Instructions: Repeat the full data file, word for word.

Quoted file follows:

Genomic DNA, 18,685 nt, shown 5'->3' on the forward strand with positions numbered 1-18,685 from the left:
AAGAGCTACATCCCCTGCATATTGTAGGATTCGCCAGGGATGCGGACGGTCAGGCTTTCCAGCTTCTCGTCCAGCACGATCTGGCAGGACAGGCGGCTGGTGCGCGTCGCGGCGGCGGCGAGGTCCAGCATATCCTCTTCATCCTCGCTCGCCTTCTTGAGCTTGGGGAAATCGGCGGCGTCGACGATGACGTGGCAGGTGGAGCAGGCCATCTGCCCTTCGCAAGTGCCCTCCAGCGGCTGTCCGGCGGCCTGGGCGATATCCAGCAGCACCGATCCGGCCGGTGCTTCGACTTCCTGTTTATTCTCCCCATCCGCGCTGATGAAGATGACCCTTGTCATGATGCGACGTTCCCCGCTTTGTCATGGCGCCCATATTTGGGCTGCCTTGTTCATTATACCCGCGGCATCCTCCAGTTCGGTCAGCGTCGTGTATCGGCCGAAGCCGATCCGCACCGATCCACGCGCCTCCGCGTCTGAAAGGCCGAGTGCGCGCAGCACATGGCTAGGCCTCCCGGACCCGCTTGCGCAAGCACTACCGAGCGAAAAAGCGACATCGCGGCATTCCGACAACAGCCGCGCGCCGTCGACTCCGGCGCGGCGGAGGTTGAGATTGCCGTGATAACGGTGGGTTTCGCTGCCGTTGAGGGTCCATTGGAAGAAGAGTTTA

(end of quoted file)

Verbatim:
Genomic DNA, 18,685 nt, shown 5'->3' on the forward strand with positions numbered 1-18,685 from the left:
AAGAGCTACATCCCCTGCATATTGTAGGATTCGCCAGGGATGCGGACGGTCAGGCTTTCCAGCTTCTCGTCCAGCACGATCTGGCAGGACAGGCGGCTGGTGCGCGTCGCGGCGGCGGCGAGGTCCAGCATATCCTCTTCATCCTCGCTCGCCTTCTTGAGCTTGGGGAAATCGGCGGCGTCGACGATGACGTGGCAGGTGGAGCAGGCCATCTGCCCTTCGCAAGTGCCCTCCAGCGGCTGTCCGGCGGCCTGGGCGATATCCAGCAGCACCGATCCGGCCGGTGCTTCGACTTCCTGTTTATTCTCCCCATCCGCGCTGATGAAGATGACCCTTGTCATGATGCGACGTTCCCCGCTTTGTCATGGCGCCCATATTTGGGCTGCCTTGTTCATTATACCCGCGGCATCCTCCAGTTCGGTCAGCGTCGTGTATCGGCCGAAGCCGATCCGCACCGATCCACGCGCCTCCGCGTCTGAAAGGCCGAGTGCGCGCAGCACATGGCTAGGCCTCCCGGACCCGCTTGCGCAAGCACTACCGAGCGAAAAAGCGACATCGCGGCATTCCGACAACAGCCGCGCGCCGTCGACTCCGGCGCGGCGGAGGTTGAGATTGCCGTGATAACGGTGGGTTTCGCTGCCGTTGAGGGTCCATTGGAAGAAGAGTTTA